This racist way of seeing a person is very similar to the racist attitude of their far-right counterparts, albeit stemming from a different motivation. What motivates them is not hate or the desire to harm; it is the urge to protect.
Four features characterize the essentialist paradigm:
One feature of this paradigm is the way it looks at multiculturalism and substitutes for it a de facto monoculturalism. It cannot understand multiculturalism as an approach that treats people equally regardless of their origin, color, race, religion, or gender, or that understands they are equal in rights and responsibilities. Instead, it is based on a politics of difference: dividing people along cultural, religious, and ethnic lines, and designing polices that enshrine these differences, setting the people apart, and placing them in parallel enclaves.
Another feature is connected with the first: Because of its focus on what sets people apart, it does not treat members of society as individuals with equal rights. Instead, rights are attached to groups, and become group’s rights. The group has the rights, not the individuals within it, and this view insists that each group has a collective identity and culture, an essential identity and culture, that does not change and should not be changed, and that that identity should be protected and perpetuated even if doing so violates the rights of individuals within the group.
This leads to violations of human rights, especially for women, children, and persons of different ideological and sexual orientations, which are swiftly and often catastrophically downplayed.
This brings us to cultural relativism, the third feature that shapes the essentialist worldview. It argues that human rights are culturally determined. Hence, the essentialists would insist that we only think that people are suffering when we see their rights being violated, but that in fact they are not, because they understand rights and justice differently from us.
So a child being forced into marriage at age 10 is not really suffering? When her husband insists on having sex with her it is not the rape of a child? A girl undergoing the mutilation of her sexual organ is not feeling pain? And the health consequences of that mutilation are not real?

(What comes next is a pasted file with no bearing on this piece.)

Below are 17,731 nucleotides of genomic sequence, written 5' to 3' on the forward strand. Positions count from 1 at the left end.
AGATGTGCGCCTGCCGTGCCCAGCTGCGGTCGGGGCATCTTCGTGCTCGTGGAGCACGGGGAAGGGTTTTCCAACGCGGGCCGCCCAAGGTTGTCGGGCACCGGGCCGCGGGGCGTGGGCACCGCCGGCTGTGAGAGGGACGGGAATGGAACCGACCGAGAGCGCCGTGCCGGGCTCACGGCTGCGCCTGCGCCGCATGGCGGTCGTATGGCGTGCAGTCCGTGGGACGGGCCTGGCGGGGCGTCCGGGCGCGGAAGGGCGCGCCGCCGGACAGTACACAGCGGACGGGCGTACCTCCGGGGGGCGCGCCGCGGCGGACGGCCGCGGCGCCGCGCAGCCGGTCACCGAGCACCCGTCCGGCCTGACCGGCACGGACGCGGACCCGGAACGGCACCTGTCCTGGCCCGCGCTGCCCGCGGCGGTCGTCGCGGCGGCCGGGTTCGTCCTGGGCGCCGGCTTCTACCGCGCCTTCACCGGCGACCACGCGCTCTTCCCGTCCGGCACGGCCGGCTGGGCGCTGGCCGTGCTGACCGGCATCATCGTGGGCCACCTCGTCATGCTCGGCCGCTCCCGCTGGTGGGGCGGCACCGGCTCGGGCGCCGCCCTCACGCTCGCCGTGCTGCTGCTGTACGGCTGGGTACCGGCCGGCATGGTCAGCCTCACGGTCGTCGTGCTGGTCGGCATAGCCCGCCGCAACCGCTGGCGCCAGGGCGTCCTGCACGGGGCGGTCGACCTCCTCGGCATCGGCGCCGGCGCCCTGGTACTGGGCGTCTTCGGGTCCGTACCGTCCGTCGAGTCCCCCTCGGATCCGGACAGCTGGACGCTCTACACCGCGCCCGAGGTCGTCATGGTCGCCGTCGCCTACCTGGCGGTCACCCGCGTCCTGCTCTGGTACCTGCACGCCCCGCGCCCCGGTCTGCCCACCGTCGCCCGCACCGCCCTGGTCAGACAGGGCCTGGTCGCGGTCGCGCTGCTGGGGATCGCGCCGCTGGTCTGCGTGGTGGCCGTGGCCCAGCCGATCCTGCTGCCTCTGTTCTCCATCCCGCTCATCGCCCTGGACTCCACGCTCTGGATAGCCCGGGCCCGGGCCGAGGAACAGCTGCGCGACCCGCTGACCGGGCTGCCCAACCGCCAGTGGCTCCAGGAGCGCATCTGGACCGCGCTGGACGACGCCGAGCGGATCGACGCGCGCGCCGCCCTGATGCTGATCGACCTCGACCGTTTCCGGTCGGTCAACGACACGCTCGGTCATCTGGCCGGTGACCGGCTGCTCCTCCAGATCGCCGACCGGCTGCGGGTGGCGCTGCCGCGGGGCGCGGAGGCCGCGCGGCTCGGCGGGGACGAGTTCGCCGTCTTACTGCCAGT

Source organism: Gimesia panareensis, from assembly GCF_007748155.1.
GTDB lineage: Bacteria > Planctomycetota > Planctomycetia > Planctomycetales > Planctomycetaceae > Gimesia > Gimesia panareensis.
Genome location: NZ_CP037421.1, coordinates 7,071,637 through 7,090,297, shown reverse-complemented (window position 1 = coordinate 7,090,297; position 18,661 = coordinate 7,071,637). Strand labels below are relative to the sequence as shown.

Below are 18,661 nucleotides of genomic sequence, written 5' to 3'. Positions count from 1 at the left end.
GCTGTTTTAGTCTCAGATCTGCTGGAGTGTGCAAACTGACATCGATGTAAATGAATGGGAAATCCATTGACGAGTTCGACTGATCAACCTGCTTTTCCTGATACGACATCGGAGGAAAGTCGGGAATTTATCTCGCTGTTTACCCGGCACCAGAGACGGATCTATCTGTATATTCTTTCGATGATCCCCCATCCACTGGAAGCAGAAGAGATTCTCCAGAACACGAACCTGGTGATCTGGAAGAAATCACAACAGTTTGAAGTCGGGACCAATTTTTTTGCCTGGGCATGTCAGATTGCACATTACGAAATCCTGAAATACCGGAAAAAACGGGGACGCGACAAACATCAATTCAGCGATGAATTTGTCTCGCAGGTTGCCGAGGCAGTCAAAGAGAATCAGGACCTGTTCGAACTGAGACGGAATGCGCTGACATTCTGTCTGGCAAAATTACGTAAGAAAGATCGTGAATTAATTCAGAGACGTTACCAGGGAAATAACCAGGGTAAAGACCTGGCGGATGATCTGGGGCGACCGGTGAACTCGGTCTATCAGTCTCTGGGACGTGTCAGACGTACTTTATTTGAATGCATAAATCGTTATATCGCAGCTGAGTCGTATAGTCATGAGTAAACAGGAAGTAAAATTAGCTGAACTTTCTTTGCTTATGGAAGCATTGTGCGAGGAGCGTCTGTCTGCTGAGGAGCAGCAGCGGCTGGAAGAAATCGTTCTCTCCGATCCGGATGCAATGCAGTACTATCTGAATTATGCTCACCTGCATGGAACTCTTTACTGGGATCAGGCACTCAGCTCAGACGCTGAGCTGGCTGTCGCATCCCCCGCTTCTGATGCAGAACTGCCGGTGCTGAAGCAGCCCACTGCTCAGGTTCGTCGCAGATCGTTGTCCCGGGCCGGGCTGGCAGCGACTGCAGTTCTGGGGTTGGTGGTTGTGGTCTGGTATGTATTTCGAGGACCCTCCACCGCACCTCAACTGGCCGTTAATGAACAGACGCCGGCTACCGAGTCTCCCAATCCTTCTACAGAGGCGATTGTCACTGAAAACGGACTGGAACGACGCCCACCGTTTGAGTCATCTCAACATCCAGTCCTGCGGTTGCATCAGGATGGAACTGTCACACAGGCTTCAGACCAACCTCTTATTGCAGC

This whole picture is very much haunted by the fourth feature: the white man’s/woman’s burden, which is formed from a strong sense of shame and guilt over the Western colonial and imperial past and a paternalistic desire to protect minorities or people from former colonies. It is a mindset that perceives the other, whether a member of a minority group or a citizen of an entire Third World country, as the oppressed, and human rights as the tools imposed by the Western oppressor.
Most troubling, it sees those who are fighting for universal human rights in their own societies as not being authentic representatives of their own countries, and in the process it ignores or justifies dire violations of human rights committed in the name of group’s rights or cultural and religious rights.
Indeed, the white man’s burden and the obsession with imperialism and Western hegemonic power are often used to silence any voices that point out Islamist violence against women, minorities, LGBT persons, and people with different political or ideological orientations.
By the same token, when it concerns the veil, the essentialist paradigm seems to ignore the very context with all its accompanying power and patriarchal structures, political and social factors, and the roles played by both the state and fundamentalist Islam in constructing a homogeneous Muslim identity and with it the so-called Muslim woman and her dress code.